Hence, a customer who has just ‘recently’ purchased new infrastructure (and ‘recently’ can be 1-2 years ago), and already spent a significant budget on that new SAP infrastructure, would usually not migrate to HANA at present time. They simply don’t have what to do with the existing (relatively new) infrastructure, and they won’t invest significant amounts in new infrastructure for SAP.

 

The exact same argument works the other way around. When a customer’s refresh cycle is coming up and the budget for new infrastructure is approved, that would be a good reason to move to HANA. The cost of moving to HANA may be a bit higher, compared to a regular, non-HANA infrastructure refresh, but that difference is easier to justify, due to the major infrastructure refresh.

 

2. Concerns regarding HANA maturity and migration path: we’re speaking with a huge and well-known retail brand about HANA, and they listed three concerns regarding this migration. The first concern was the already-mentioned cost; they told us the migration to HANA was too expensive for them. In addition to cost, their second concern was that HANA was not yet mature enough. They didn’t trust it for running the Business Suite on HANA, and for them to base their entire business on HANA.

 

Personally, I believe that HANA as a solution is mature, and for itself brings no risk to the organization. However, for that specific customer, there was another, third concern, which was a very complex, long and costly migration path to HANA. We analyzed the migration project and came to the conclusion that it would take about 18 months, from start to finish, since this customer has a very complex SAP environment, with many things that need to be taken into consideration. The bottom line is that this customer is right in not migrating to HANA at present, due to the complexity of the project, but this is not related to HANA maturity.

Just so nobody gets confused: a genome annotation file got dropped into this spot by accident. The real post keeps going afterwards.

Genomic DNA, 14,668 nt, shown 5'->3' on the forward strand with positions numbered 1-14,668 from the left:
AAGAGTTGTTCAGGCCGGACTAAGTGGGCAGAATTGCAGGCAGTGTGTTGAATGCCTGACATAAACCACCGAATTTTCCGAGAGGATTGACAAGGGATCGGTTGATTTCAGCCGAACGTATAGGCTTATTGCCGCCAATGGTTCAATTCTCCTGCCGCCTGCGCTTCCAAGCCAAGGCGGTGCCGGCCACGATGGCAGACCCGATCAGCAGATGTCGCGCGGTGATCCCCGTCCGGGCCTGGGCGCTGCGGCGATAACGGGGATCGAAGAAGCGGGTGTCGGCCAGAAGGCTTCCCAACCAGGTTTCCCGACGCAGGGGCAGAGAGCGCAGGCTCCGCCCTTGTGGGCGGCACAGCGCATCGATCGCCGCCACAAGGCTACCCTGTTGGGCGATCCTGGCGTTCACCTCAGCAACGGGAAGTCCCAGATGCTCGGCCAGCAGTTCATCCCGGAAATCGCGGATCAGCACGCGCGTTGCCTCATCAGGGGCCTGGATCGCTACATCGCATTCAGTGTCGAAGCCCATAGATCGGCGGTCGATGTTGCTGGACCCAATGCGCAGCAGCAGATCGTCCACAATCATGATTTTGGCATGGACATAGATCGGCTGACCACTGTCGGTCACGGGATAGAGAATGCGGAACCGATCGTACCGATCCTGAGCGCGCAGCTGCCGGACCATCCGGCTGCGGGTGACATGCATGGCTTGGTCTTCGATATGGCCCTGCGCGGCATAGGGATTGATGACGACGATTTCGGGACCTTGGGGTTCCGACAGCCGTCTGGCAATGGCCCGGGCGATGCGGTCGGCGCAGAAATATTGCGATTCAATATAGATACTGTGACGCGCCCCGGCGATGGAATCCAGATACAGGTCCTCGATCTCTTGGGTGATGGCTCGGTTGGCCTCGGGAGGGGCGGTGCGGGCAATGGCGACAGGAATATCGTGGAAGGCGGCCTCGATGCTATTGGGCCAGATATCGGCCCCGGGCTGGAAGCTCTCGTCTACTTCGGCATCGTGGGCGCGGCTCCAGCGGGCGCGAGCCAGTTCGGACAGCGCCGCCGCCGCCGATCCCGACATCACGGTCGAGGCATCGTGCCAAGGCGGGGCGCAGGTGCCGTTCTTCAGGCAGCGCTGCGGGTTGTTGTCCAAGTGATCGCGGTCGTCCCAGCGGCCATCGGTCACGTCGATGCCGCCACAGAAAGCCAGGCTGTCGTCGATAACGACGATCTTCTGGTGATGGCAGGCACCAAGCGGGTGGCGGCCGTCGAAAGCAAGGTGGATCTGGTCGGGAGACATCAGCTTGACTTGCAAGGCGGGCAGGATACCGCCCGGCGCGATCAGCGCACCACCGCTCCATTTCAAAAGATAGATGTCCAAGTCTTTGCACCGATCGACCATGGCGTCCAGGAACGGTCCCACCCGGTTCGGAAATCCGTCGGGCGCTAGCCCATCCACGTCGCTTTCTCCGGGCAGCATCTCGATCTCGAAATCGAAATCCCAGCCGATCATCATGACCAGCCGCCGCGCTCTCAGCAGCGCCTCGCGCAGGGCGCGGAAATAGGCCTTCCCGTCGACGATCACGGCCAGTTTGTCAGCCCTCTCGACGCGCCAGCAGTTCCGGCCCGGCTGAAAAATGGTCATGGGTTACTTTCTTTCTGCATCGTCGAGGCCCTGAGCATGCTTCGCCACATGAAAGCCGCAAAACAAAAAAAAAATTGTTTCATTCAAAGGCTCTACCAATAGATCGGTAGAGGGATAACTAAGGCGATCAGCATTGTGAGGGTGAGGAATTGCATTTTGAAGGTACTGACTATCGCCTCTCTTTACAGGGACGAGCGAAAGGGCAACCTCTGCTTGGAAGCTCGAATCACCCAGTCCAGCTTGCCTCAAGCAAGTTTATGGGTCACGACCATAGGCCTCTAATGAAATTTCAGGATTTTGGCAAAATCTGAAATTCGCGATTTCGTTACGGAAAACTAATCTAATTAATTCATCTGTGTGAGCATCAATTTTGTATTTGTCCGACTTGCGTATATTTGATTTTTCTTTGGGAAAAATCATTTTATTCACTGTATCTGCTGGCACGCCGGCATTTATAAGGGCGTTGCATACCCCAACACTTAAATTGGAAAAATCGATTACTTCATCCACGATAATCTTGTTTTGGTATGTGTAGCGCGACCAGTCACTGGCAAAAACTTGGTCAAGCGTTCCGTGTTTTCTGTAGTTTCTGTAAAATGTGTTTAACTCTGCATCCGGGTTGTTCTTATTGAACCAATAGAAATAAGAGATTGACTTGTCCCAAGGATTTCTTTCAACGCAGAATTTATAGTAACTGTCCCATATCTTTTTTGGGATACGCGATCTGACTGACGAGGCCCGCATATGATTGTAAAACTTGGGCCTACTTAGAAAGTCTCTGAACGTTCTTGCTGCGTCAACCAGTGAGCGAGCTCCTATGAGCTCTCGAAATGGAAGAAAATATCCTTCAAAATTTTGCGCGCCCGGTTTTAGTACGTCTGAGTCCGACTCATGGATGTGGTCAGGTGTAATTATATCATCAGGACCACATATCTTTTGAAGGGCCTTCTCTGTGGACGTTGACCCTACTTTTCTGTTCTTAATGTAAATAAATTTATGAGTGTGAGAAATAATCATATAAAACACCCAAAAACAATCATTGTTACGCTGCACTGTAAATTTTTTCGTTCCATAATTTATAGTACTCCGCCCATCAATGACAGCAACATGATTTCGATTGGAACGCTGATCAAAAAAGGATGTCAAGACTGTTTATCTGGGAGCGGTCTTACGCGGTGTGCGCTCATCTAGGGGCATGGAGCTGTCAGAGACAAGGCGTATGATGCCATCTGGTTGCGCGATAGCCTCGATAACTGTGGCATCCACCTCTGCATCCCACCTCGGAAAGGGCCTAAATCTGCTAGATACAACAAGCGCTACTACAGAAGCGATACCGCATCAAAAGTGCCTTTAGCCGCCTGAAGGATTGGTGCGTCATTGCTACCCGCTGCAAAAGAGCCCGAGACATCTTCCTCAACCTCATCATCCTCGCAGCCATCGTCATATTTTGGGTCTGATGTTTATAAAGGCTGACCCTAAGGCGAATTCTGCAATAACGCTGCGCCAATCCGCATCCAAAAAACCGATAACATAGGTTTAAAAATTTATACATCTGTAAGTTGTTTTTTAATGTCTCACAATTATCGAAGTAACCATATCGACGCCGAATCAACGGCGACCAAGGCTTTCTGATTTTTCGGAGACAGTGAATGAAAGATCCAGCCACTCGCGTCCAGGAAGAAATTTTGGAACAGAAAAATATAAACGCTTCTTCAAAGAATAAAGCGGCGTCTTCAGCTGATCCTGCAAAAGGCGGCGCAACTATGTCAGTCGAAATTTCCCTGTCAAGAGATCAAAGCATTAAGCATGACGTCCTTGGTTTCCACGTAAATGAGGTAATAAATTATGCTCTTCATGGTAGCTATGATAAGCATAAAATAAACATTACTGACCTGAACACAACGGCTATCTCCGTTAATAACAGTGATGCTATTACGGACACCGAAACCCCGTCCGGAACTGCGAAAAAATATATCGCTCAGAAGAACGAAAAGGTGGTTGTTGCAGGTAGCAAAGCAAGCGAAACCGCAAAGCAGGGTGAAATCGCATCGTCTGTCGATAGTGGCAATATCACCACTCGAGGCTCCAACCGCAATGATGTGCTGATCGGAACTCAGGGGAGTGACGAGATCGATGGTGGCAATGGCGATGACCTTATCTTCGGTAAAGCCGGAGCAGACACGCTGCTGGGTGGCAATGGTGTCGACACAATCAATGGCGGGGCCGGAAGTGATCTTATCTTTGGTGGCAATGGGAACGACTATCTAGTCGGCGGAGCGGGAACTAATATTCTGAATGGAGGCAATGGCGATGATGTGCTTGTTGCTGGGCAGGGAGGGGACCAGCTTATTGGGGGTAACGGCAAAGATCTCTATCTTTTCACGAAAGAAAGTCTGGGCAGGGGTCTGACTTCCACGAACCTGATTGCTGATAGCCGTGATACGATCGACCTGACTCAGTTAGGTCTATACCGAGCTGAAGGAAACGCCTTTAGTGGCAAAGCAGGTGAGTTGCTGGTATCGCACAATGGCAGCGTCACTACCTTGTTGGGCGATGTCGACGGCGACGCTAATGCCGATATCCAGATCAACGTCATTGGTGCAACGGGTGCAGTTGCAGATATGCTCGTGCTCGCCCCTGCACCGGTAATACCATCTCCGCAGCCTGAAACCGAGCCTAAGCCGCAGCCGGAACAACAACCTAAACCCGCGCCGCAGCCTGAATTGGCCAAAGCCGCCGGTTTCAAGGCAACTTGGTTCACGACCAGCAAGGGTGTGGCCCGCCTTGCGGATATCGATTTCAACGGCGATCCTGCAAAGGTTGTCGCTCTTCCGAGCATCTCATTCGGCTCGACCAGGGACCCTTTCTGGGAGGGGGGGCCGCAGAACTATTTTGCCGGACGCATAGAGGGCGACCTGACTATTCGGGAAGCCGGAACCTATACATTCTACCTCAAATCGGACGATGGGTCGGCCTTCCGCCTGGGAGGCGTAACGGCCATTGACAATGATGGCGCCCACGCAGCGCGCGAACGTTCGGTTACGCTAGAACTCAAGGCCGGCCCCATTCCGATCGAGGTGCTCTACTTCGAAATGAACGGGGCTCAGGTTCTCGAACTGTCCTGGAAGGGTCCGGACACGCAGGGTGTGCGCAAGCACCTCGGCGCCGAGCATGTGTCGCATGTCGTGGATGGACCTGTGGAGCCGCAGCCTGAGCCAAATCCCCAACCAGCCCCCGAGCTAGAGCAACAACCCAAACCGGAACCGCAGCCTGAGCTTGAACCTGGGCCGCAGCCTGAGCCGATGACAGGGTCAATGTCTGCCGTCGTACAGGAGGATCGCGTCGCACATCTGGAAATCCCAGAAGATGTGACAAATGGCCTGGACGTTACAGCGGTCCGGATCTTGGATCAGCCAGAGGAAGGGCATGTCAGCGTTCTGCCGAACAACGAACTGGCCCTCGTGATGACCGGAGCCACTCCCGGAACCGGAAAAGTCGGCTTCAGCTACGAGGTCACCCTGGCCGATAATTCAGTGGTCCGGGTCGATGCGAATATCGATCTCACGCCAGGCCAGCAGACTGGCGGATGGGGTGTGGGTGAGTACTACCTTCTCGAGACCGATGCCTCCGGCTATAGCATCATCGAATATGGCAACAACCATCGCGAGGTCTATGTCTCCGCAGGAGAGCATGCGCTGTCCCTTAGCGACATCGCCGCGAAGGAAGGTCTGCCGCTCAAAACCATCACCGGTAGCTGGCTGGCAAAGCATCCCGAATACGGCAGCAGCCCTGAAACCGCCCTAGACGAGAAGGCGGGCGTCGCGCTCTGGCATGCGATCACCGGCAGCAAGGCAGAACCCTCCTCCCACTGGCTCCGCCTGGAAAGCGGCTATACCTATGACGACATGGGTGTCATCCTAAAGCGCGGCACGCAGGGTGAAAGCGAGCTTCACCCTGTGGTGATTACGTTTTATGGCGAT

3. Issues with Product Availability Matrix. A third common reason, that prevents customers from migrating to HANA, has to do with product availability matrix. Some applications just can’t be migrated to HANA, and when such an application is mission-critical for a customer, that can prevent the entire migration project.

 

We have a customer that delays the migration to HANA, due to an application that is critical to their operations. That application is not from SAP, but it’s connected to the SAP system. The application’s version is not compatible with HANA, so HANA will not be able to read this application’s database. The customer also can’t upgrade the application, because that project is also very long and complex. The customer is planning to replace this application with another software package in about a year, to support a future migration to HANA.

 

The above example is relevant to many customers who have external, 3rd party products that are connected to SAP with interfaces. When these external products are critical to the business, yet can’t work with HANA, then such a scenario puts the entire HANA migration on hold. Before migrating to HANA, we must verify that all these products have a clear migration path to HANA, and they will continue to work with HANA.